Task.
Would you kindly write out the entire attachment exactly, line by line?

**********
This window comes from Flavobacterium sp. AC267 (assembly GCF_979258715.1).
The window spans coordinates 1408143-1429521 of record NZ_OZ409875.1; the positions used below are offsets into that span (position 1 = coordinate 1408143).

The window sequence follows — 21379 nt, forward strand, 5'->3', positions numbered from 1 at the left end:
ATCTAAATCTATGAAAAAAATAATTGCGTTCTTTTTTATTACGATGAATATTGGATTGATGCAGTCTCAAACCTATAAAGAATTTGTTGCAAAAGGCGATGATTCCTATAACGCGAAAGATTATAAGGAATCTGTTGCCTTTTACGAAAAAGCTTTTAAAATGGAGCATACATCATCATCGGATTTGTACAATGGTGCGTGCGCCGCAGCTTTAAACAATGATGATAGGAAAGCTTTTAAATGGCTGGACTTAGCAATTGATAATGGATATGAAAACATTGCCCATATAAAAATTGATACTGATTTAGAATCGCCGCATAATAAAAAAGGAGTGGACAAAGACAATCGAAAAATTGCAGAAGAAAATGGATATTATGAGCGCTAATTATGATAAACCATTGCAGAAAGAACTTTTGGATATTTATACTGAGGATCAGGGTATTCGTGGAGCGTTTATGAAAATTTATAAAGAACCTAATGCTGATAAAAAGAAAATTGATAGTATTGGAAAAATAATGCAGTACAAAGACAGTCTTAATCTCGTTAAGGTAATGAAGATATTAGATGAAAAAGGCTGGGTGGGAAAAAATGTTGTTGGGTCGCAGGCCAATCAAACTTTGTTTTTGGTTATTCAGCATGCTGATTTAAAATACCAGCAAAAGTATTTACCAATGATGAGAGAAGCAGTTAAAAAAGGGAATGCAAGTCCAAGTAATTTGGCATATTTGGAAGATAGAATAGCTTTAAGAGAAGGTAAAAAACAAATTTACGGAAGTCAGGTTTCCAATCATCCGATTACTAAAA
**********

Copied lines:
This window comes from Flavobacterium sp. AC267 (assembly GCF_979258715.1).
The window spans coordinates 1408143-1429521 of record NZ_OZ409875.1; the positions used below are offsets into that span (position 1 = coordinate 1408143).

The window sequence follows — 21379 nt, forward strand, 5'->3', positions numbered from 1 at the left end:
ATCTAAATCTATGAAAAAAATAATTGCGTTCTTTTTTATTACGATGAATATTGGATTGATGCAGTCTCAAACCTATAAAGAATTTGTTGCAAAAGGCGATGATTCCTATAACGCGAAAGATTATAAGGAATCTGTTGCCTTTTACGAAAAAGCTTTTAAAATGGAGCATACATCATCATCGGATTTGTACAATGGTGCGTGCGCCGCAGCTTTAAACAATGATGATAGGAAAGCTTTTAAATGGCTGGACTTAGCAATTGATAATGGATATGAAAACATTGCCCATATAAAAATTGATACTGATTTAGAATCGCCGCATAATAAAAAAGGAGTGGACAAAGACAATCGAAAAATTGCAGAAGAAAATGGATATTATGAGCGCTAATTATGATAAACCATTGCAGAAAGAACTTTTGGATATTTATACTGAGGATCAGGGTATTCGTGGAGCGTTTATGAAAATTTATAAAGAACCTAATGCTGATAAAAAGAAAATTGATAGTATTGGAAAAATAATGCAGTACAAAGACAGTCTTAATCTCGTTAAGGTAATGAAGATATTAGATGAAAAAGGCTGGGTGGGAAAAAATGTTGTTGGGTCGCAGGCCAATCAAACTTTGTTTTTGGTTATTCAGCATGCTGATTTAAAATACCAGCAAAAGTATTTACCAATGATGAGAGAAGCAGTTAAAAAAGGGAATGCAAGTCCAAGTAATTTGGCATATTTGGAAGATAGAATAGCTTTAAGAGAAGGTAAAAAACAAATTTACGGAAGTCAGGTTTCCAATCATCCGATTACTAAAA